Published online Oct 15, 2018. doi: 10.4251/wjgo.v10.i10.293
Peer-review started: June 9, 2018
First decision: July 13, 2018
Revised: July 28, 2018
Accepted: August 21, 2018
Article in press: August 21, 2018
Published online: October 15, 2018
Synchronous colorectal carcinoma (SCRC) indicates more than one primary colorectal carcinoma (CRC) discovered at the time of initial presentation, accounts for 3.1%-3.9% of CRC, and may occur either in the same or in different colorectal segments. The accurate preoperative diagnosis of SCRC is difficult and diagnostic failures may lead to inappropriate treatment and poorer prognosis. SCRC requires colorectal resections tailored to individual patients, based on the number, location, and stage of the tumours, from conventional or extended hemicolectomies to total colectomy or proctocolectomy, when established predisposing conditions exist. The overall perioperative risks of surgery for SCRC seem to be higher than for solitary CRC. Simultaneous colorectal and liver resection represents an appealing surgical strategy in selected patients with CRC and synchronous liver metastases (CRLM), even though the cumulative risks of the two procedures need to be adequately evaluated. Simultaneous resections have the noticeable advantage of avoiding a second laparotomy, give the opportunity of an earlier initiation of adjuvant therapy, and may significantly reduce the hospital costs. Because an increasing number of recent studies have shown good results, with morbidity, perioperative hospitalization, and mortality rates comparable to staged resections, simultaneous procedures can be selectively proposed even in case of complex colorectal resections, including those for SCRC and rectal cancer. However, in patients with multiple bilobar CRLM, major hepatectomies performed simultaneously with colorectal resection have been associated with significant perioperative risks. Conservative or parenchymal-sparing hepatectomies reduce the extent of hepatectomy while preserving oncological radicality, and may represent the best option for selected patients with multiple CRLM involving both liver lobes. Parenchymal-sparing liver resection, instead of major or two-stage hepatectomy for bilobar disease, seemingly reduces the overall operative risk of candidates to simultaneous colorectal and liver resection, and may represent the most appropriate surgical strategy whenever possible, also for patients with advanced SCRC and multiple bilobar liver metastases.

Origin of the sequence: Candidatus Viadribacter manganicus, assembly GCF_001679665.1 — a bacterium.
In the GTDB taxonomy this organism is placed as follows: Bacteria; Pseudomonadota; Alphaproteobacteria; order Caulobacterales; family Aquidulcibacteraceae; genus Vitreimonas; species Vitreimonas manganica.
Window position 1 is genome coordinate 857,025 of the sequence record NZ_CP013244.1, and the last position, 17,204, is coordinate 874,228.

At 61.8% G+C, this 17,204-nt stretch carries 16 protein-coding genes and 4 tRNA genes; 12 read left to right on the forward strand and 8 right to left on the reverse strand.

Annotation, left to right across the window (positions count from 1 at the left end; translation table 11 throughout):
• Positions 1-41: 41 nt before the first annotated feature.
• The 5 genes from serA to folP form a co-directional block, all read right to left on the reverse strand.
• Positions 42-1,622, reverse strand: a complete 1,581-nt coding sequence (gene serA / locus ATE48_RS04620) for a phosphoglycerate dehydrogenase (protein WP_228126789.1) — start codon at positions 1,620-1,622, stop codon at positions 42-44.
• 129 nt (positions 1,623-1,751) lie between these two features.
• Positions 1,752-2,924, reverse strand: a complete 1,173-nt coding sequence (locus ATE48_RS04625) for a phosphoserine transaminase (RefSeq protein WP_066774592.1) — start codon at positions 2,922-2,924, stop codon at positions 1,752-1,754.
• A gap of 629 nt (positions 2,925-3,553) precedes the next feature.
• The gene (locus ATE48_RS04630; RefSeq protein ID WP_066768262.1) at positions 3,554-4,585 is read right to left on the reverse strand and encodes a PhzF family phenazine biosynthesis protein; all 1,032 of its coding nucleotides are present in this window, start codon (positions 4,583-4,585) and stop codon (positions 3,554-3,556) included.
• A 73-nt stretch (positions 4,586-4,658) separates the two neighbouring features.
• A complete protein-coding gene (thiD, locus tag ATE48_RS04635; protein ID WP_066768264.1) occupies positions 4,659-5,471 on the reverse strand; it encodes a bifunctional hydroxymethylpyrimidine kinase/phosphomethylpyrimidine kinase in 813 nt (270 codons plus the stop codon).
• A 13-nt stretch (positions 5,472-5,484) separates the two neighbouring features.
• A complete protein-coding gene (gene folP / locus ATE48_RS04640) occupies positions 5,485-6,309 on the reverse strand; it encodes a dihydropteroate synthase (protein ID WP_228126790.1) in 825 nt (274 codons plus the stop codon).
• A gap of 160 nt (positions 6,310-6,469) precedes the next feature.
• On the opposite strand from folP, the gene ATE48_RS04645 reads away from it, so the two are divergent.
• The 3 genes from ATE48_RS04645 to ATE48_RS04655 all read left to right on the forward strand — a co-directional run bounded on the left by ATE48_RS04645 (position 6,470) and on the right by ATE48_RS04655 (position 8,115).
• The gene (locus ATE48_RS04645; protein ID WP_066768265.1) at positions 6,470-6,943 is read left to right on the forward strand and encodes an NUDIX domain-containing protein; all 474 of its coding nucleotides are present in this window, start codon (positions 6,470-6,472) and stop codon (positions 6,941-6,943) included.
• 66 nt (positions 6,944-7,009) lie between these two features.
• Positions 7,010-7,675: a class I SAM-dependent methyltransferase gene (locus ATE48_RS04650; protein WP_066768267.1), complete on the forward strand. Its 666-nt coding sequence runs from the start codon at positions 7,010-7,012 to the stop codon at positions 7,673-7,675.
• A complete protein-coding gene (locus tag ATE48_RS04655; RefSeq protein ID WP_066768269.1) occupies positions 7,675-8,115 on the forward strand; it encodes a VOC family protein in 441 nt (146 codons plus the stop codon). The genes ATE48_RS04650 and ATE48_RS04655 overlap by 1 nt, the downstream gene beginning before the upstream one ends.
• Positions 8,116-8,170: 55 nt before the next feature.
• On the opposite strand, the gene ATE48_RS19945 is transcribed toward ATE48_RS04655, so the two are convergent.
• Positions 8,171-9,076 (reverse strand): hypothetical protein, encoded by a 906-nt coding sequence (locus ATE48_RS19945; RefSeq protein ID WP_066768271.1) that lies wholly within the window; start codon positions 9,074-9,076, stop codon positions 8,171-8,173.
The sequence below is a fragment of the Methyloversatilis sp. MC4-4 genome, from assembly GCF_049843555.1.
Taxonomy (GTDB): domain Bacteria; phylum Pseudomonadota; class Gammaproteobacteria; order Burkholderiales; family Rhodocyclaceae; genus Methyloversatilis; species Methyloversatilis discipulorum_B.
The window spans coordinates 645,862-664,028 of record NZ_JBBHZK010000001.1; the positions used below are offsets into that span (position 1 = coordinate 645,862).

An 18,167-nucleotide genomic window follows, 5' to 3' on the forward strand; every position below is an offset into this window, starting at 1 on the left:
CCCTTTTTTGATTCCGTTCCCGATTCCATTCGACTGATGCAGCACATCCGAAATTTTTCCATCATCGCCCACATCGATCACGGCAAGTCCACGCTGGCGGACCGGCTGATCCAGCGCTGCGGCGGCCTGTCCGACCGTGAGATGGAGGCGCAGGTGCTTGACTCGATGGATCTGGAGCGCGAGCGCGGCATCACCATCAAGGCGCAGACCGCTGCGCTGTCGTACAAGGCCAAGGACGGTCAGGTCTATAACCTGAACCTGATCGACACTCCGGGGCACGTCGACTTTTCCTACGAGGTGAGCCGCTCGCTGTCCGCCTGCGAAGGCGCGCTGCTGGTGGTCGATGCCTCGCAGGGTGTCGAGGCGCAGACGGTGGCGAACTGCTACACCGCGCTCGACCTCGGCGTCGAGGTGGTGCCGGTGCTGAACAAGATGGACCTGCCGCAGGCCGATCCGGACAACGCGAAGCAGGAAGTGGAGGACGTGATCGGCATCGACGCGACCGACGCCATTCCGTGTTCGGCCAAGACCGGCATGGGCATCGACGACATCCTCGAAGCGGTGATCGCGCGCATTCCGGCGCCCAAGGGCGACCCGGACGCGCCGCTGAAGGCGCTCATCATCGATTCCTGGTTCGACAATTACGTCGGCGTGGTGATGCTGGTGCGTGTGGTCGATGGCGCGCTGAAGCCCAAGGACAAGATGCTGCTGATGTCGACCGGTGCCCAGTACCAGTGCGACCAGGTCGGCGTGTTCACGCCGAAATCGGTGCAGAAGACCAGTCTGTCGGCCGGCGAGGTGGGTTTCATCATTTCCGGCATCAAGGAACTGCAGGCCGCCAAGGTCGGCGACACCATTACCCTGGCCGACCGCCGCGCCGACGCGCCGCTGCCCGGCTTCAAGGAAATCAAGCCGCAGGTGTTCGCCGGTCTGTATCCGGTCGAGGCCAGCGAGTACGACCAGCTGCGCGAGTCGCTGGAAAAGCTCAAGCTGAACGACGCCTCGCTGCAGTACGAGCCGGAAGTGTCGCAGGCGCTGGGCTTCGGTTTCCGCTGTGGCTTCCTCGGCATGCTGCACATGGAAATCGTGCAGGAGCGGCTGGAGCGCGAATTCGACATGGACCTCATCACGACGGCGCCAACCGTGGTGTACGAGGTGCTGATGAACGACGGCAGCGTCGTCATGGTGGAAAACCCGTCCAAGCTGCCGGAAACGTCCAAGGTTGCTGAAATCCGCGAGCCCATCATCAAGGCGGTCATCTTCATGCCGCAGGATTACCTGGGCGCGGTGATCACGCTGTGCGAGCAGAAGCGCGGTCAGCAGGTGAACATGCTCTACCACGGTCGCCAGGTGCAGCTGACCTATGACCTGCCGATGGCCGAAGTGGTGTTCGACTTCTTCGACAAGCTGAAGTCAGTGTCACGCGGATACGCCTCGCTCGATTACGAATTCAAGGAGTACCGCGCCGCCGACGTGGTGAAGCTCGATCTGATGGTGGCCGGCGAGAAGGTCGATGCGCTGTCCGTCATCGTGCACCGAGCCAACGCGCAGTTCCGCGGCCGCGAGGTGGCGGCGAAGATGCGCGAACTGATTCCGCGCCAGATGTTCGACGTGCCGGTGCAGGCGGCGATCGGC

Core tip: Simultaneous colorectal and liver resection represents an appealing surgical strategy in selected patients with colorectal cancer and resectable synchronous liver metastases (CRLM). Synchronous colorectal carcinoma may represent an adequate indication to simultaneous resections, even though it may require more complex colorectal resections. In patients with multiple bilobar synchronous CRLM, major hepatectomies performed simultaneously with colorectal surgery have been associated with increased perioperative risks compared to major hepatectomies alone. Conservative or parenchymal-sparing hepatectomies reduce the extent of hepatectomy while preserving oncological radicality, and may represent the best option to reduce the perioperative risks of simultaneous colorectal and liver resection.